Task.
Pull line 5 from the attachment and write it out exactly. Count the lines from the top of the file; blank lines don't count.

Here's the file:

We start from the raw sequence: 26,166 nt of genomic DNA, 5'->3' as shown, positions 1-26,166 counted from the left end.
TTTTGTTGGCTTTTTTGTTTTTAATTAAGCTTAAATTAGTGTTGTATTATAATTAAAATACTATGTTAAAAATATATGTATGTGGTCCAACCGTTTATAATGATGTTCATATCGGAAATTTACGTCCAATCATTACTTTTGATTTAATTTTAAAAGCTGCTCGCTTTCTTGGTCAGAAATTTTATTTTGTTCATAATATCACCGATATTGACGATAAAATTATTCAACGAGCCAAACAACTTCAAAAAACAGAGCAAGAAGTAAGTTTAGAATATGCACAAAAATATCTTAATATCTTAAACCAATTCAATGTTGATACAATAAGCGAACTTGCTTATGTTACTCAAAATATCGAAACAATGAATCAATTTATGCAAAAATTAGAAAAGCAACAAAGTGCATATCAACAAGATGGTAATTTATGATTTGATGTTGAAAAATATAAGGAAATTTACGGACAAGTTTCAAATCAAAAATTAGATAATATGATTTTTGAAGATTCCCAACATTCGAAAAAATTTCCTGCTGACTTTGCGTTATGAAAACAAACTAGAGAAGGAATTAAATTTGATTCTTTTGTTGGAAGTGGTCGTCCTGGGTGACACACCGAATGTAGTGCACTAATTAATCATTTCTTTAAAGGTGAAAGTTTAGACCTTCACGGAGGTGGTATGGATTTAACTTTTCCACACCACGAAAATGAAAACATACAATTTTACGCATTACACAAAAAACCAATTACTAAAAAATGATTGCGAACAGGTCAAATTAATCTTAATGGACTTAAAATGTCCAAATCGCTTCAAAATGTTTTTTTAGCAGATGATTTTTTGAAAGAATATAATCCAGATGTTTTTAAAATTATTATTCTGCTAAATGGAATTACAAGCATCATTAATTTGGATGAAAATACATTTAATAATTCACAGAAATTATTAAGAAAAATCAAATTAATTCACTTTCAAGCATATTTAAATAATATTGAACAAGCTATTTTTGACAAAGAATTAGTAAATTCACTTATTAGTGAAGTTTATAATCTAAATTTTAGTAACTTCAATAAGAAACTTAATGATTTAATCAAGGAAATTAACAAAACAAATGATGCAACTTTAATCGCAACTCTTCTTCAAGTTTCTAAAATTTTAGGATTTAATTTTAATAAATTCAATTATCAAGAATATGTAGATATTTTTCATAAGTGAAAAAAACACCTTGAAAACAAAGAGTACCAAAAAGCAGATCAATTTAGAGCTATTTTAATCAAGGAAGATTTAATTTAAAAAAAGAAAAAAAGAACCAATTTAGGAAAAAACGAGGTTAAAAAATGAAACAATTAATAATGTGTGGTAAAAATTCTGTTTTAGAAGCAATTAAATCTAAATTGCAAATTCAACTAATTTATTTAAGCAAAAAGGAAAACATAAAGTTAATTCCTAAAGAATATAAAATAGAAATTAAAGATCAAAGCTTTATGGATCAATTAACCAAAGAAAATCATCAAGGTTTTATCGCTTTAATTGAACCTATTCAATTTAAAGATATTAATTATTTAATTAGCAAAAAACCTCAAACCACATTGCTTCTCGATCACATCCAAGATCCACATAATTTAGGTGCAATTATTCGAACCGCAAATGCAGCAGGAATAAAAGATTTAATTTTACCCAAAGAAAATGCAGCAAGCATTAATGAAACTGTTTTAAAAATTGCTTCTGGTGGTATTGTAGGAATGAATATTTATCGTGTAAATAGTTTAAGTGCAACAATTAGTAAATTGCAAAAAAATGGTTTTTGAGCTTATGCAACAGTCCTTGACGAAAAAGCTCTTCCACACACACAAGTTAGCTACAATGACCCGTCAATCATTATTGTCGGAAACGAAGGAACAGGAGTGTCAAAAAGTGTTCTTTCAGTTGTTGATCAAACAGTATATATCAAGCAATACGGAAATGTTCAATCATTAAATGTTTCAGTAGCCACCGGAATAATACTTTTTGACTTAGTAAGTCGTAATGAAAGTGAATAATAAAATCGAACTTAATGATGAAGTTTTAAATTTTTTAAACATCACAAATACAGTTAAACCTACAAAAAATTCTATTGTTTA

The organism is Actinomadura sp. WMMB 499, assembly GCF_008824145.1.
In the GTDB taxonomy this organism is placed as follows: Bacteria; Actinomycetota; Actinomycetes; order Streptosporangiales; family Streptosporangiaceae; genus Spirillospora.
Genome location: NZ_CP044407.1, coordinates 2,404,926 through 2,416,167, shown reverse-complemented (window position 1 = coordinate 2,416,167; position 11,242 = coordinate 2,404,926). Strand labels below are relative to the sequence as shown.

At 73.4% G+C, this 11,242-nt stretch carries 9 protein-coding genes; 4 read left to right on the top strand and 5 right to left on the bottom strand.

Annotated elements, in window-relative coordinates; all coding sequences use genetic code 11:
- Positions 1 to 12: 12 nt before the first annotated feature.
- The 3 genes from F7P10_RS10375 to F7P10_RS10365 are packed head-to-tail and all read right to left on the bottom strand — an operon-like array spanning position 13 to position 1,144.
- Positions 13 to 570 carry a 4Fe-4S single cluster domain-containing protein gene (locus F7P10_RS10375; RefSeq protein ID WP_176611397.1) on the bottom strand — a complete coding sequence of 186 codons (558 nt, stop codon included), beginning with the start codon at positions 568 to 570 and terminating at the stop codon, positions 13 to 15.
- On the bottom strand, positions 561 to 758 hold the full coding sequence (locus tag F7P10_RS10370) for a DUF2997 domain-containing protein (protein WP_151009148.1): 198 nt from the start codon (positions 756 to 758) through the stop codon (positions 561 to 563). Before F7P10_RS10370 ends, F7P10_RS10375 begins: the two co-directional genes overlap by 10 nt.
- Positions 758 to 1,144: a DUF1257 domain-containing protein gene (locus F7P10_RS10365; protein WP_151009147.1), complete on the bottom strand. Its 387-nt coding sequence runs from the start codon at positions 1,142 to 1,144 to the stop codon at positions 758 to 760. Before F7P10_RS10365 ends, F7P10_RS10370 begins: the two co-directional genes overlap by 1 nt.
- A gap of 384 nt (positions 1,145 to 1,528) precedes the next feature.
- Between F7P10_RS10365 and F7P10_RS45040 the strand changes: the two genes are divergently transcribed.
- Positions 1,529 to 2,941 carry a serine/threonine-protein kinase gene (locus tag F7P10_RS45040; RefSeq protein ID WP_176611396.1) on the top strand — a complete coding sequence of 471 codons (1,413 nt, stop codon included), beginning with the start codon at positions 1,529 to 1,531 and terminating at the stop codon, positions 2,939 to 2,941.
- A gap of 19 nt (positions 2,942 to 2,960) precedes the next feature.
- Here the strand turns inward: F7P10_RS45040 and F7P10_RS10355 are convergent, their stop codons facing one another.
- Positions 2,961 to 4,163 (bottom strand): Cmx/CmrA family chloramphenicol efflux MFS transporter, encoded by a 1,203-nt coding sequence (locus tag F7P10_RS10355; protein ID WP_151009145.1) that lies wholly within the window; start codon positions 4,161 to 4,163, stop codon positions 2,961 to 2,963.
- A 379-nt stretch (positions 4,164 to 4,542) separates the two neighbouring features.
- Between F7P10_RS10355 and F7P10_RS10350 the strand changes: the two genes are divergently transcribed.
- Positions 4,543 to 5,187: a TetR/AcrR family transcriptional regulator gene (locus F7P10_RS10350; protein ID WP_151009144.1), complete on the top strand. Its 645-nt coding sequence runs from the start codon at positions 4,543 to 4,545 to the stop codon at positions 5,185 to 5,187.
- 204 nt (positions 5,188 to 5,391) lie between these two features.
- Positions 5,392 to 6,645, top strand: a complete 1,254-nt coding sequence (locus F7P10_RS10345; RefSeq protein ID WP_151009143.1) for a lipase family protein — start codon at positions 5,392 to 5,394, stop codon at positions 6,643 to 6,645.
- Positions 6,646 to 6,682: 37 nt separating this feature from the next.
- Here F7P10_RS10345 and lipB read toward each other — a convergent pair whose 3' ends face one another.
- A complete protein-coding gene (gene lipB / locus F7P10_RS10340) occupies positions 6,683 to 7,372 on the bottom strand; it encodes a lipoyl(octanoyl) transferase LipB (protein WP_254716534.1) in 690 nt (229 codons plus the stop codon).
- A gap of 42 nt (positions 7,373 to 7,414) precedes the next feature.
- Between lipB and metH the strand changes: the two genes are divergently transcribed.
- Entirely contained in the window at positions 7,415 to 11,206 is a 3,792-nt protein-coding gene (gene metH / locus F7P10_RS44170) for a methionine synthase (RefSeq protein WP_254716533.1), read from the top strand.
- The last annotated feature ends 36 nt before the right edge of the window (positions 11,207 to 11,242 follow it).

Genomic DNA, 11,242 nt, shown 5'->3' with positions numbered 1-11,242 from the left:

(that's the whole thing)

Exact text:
Genome location: NZ_CP044407.1, coordinates 2,404,926 through 2,416,167, shown reverse-complemented (window position 1 = coordinate 2,416,167; position 11,242 = coordinate 2,404,926). Strand labels below are relative to the sequence as shown.